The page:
This month saw the release of Grimdark Magazine #1. Here’s my awesome review!


Adrian Tchaikovsky’s opening story takes deep into the Insect Kinden world of Shadows off the Apt. Gaved, a freelance, fire conjuring Wasp teams up with two bandits to seek out the Moth, a scholar of dark arts in a time of logic and machinery.

All thw grimdark stable are there. A damaged hero in a violent world. Magic, double crosses and a giant…

OK OK no spoilers!

It’s a taut, impeccably balanced tale that sets the tone for the rest of the magazine.


Grimdark of a more contemporary bent. Mike Gelpin’s The Neutral is part action thriller part existential crisis. After losing his wife and daughter our protagonist joins the Brotherhood. A group of impartial ambassadors and globetrotters who’s mandate is negotiation and resolution in volatile situations.  Gelpin seems to position us between the ‘terrorist’ and ‘authority’ while subtly implying there is very little difference between them.

The world of the neutral if full of hijackings and hostage situations. A sort of cops and robbers epidemic where both sides are pushed to violent means and the neutrals try to keep ‘balance’. It’s a good story, but over before I wanted it too. Modern grimdark settings are few and far between, and I hope to see more in further issues.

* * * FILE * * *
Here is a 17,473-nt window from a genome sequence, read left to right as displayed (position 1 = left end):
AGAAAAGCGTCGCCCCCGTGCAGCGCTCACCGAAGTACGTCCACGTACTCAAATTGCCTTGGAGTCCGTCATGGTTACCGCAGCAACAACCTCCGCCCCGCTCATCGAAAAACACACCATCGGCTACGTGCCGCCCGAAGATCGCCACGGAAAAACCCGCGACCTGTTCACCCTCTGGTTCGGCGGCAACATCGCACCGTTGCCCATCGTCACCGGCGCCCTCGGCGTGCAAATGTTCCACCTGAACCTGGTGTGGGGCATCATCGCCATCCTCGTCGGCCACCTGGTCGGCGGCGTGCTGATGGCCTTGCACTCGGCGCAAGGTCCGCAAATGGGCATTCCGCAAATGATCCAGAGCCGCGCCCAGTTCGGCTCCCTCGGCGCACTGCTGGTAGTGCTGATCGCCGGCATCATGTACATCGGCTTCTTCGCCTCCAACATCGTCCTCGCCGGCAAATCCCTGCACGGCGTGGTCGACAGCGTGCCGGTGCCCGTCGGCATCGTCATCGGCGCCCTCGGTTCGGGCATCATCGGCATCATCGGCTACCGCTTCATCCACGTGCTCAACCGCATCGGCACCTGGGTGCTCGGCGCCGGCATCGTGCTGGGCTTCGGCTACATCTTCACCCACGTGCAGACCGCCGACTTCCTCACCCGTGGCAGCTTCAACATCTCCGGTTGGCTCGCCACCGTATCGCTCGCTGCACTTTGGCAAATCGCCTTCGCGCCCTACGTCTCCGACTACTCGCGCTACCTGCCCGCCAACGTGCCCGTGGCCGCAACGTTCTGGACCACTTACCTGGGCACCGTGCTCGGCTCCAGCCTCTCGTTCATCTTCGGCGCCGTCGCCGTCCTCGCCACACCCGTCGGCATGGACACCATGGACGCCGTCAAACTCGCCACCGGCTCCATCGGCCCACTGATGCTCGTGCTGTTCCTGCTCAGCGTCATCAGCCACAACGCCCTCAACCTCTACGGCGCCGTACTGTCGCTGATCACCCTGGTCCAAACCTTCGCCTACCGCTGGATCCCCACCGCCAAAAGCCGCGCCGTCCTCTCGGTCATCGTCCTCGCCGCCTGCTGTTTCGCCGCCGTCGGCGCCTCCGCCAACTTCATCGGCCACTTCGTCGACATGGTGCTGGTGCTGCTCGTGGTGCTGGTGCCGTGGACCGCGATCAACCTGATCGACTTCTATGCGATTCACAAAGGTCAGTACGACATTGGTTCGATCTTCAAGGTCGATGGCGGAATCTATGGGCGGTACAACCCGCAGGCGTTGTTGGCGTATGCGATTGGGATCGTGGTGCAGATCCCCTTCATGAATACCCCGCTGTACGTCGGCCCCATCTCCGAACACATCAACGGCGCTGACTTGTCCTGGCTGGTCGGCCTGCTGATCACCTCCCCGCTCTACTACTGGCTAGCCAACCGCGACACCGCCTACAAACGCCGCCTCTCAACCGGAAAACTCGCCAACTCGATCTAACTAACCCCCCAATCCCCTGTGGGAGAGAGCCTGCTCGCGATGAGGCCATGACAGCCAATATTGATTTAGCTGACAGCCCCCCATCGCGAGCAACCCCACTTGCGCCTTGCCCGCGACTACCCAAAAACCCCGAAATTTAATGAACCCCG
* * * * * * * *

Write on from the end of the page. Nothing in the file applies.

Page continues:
Gerri Leen’s offering is probably the most character driven of the stories. A solemn pace and almost literary focus, GdM editors have placed it perfectly after a Joe Abercrombie double feature. If Tchaikovsky and Gelrpin’s efforts are the hot sauce and cheese, then Leen is the meat of this sandwich.

I won’t give away too much other then it’s a near future thriller about identity. Full of subtle movements, it fits nicely into GdM’s open approach to the genre.

Oh… And there’s a female protagonist :)


The centerpiece and closing story is Mark Laurence’s Bad Seed, At the longer end of the stories within this first edition., Bad Seed is the hiustory of Red Kent, a member of Jorg’s brotherhood in the Broken Empire Series. Set a thousand years after a nuclear war Broken Empire traces the deep roots of revenge and Bad Seed is no different. Bloody, ruthless, and with a surprisingly we’ll rounded protagonist, Laurence delivers a coup de grace for GdM and Broken Empire fans thirsty for more.

GdM issue #1 represents a great initiative. Beyond the stories the mag is packed full of interviews and essays which highlight the positive aspects of the genre without shying away from criticisms. Whether you’re a seasoned veteran, or just wondering what all the fuss is about, GdM #1 is definitely worth your time, and your teeth.